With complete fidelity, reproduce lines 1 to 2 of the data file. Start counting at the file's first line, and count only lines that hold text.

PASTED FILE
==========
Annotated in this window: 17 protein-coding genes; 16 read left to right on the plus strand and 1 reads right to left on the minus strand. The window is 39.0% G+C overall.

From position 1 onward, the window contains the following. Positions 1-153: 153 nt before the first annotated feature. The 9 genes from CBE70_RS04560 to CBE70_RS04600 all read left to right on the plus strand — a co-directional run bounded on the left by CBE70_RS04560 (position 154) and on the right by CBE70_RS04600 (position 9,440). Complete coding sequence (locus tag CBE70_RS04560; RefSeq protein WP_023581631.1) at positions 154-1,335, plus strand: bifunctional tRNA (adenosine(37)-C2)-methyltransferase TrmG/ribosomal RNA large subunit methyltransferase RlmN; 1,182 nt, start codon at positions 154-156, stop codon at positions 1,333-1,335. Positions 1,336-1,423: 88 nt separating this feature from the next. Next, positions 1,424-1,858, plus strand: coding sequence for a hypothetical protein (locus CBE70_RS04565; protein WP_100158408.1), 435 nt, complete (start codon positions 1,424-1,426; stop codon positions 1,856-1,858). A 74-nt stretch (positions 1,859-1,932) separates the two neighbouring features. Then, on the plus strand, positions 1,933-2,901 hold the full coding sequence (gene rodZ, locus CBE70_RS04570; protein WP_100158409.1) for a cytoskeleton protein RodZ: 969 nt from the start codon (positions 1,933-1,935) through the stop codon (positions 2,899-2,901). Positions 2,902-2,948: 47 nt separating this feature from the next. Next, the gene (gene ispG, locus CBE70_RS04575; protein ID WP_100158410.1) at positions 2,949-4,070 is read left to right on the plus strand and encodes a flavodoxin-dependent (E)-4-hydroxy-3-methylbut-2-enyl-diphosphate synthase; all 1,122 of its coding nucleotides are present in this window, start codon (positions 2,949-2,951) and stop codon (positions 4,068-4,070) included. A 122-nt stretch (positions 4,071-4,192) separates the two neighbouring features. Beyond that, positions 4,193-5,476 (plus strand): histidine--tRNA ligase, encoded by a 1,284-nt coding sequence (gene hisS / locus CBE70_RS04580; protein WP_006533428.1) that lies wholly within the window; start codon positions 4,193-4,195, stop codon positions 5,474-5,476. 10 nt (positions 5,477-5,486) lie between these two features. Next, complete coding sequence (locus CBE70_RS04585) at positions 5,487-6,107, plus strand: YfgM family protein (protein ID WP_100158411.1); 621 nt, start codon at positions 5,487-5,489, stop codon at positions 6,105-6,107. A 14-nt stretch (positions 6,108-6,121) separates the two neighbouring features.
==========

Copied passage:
Annotated in this window: 17 protein-coding genes; 16 read left to right on the plus strand and 1 reads right to left on the minus strand. The window is 39.0% G+C overall.

From position 1 onward, the window contains the following. Positions 1-153: 153 nt before the first annotated feature. The 9 genes from CBE70_RS04560 to CBE70_RS04600 all read left to right on the plus strand — a co-directional run bounded on the left by CBE70_RS04560 (position 154) and on the right by CBE70_RS04600 (position 9,440). Complete coding sequence (locus tag CBE70_RS04560; RefSeq protein WP_023581631.1) at positions 154-1,335, plus strand: bifunctional tRNA (adenosine(37)-C2)-methyltransferase TrmG/ribosomal RNA large subunit methyltransferase RlmN; 1,182 nt, start codon at positions 154-156, stop codon at positions 1,333-1,335. Positions 1,336-1,423: 88 nt separating this feature from the next. Next, positions 1,424-1,858, plus strand: coding sequence for a hypothetical protein (locus CBE70_RS04565; protein WP_100158408.1), 435 nt, complete (start codon positions 1,424-1,426; stop codon positions 1,856-1,858). A 74-nt stretch (positions 1,859-1,932) separates the two neighbouring features. Then, on the plus strand, positions 1,933-2,901 hold the full coding sequence (gene rodZ, locus CBE70_RS04570; protein WP_100158409.1) for a cytoskeleton protein RodZ: 969 nt from the start codon (positions 1,933-1,935) through the stop codon (positions 2,899-2,901). Positions 2,902-2,948: 47 nt separating this feature from the next. Next, the gene (gene ispG, locus CBE70_RS04575; protein ID WP_100158410.1) at positions 2,949-4,070 is read left to right on the plus strand and encodes a flavodoxin-dependent (E)-4-hydroxy-3-methylbut-2-enyl-diphosphate synthase; all 1,122 of its coding nucleotides are present in this window, start codon (positions 2,949-2,951) and stop codon (positions 4,068-4,070) included. A 122-nt stretch (positions 4,071-4,192) separates the two neighbouring features. Beyond that, positions 4,193-5,476 (plus strand): histidine--tRNA ligase, encoded by a 1,284-nt coding sequence (gene hisS / locus CBE70_RS04580; protein WP_006533428.1) that lies wholly within the window; start codon positions 4,193-4,195, stop codon positions 5,474-5,476. 10 nt (positions 5,477-5,486) lie between these two features. Next, complete coding sequence (locus CBE70_RS04585) at positions 5,487-6,107, plus strand: YfgM family protein (protein ID WP_100158411.1); 621 nt, start codon at positions 5,487-5,489, stop codon at positions 6,105-6,107. A 14-nt stretch (positions 6,108-6,121) separates the two neighbouring features.